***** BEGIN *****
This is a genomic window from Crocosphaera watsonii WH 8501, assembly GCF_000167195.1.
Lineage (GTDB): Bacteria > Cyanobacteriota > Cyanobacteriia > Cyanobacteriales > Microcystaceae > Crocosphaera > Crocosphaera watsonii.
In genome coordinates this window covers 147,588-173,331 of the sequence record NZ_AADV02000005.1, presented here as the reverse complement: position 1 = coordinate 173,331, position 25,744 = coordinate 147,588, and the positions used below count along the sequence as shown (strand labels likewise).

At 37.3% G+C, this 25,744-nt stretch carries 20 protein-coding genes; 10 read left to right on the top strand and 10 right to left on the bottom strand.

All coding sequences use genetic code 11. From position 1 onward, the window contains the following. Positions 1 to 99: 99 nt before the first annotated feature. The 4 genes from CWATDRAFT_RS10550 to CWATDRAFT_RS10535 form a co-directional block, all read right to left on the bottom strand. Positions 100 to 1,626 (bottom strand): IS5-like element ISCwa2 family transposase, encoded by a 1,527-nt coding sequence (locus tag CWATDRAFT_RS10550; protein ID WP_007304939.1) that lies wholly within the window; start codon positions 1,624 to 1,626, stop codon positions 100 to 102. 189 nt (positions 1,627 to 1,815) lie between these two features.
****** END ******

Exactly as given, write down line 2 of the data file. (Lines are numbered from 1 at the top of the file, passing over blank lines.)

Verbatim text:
Lineage (GTDB): Bacteria > Cyanobacteriota > Cyanobacteriia > Cyanobacteriales > Microcystaceae > Crocosphaera > Crocosphaera watsonii.